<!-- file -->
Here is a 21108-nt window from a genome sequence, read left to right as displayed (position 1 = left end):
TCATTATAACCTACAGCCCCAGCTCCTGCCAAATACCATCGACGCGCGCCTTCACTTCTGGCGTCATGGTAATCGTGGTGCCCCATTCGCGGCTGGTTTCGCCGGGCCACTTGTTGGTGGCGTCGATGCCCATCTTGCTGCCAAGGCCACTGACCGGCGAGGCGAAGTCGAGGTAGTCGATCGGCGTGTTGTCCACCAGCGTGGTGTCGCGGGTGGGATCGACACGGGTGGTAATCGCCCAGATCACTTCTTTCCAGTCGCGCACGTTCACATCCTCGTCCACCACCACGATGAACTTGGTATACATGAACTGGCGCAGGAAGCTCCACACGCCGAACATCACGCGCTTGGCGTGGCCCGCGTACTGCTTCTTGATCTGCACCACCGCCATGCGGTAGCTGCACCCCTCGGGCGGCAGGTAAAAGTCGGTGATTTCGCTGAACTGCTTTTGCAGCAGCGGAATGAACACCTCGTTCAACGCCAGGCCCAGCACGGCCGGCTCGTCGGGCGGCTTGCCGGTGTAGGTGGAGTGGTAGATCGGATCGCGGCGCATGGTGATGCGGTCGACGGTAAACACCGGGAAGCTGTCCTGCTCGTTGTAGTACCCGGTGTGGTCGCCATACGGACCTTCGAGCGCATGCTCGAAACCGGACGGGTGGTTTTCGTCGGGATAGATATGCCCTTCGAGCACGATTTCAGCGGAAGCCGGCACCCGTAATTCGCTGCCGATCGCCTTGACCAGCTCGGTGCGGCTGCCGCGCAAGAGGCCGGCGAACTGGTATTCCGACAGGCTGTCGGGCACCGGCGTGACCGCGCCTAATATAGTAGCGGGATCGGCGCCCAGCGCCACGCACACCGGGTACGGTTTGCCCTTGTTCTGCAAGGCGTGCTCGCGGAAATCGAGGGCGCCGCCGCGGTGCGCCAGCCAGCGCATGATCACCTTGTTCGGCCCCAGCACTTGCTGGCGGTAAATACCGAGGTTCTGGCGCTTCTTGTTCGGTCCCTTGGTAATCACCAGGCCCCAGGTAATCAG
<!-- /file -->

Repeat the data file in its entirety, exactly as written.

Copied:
Here is a 21108-nt window from a genome sequence, read left to right as displayed (position 1 = left end):
TCATTATAACCTACAGCCCCAGCTCCTGCCAAATACCATCGACGCGCGCCTTCACTTCTGGCGTCATGGTAATCGTGGTGCCCCATTCGCGGCTGGTTTCGCCGGGCCACTTGTTGGTGGCGTCGATGCCCATCTTGCTGCCAAGGCCACTGACCGGCGAGGCGAAGTCGAGGTAGTCGATCGGCGTGTTGTCCACCAGCGTGGTGTCGCGGGTGGGATCGACACGGGTGGTAATCGCCCAGATCACTTCTTTCCAGTCGCGCACGTTCACATCCTCGTCCACCACCACGATGAACTTGGTATACATGAACTGGCGCAGGAAGCTCCACACGCCGAACATCACGCGCTTGGCGTGGCCCGCGTACTGCTTCTTGATCTGCACCACCGCCATGCGGTAGCTGCACCCCTCGGGCGGCAGGTAAAAGTCGGTGATTTCGCTGAACTGCTTTTGCAGCAGCGGAATGAACACCTCGTTCAACGCCAGGCCCAGCACGGCCGGCTCGTCGGGCGGCTTGCCGGTGTAGGTGGAGTGGTAGATCGGATCGCGGCGCATGGTGATGCGGTCGACGGTAAACACCGGGAAGCTGTCCTGCTCGTTGTAGTACCCGGTGTGGTCGCCATACGGACCTTCGAGCGCATGCTCGAAACCGGACGGGTGGTTTTCGTCGGGATAGATATGCCCTTCGAGCACGATTTCAGCGGAAGCCGGCACCCGTAATTCGCTGCCGATCGCCTTGACCAGCTCGGTGCGGCTGCCGCGCAAGAGGCCGGCGAACTGGTATTCCGACAGGCTGTCGGGCACCGGCGTGACCGCGCCTAATATAGTAGCGGGATCGGCGCCCAGCGCCACGCACACCGGGTACGGTTTGCCCTTGTTCTGCAAGGCGTGCTCGCGGAAATCGAGGGCGCCGCCGCGGTGCGCCAGCCAGCGCATGATCACCTTGTTCGGCCCCAGCACTTGCTGGCGGTAAATACCGAGGTTCTGGCGCTTCTTGTTCGGTCCCTTGGTAATCACCAGGCCCCAGGTAATCAG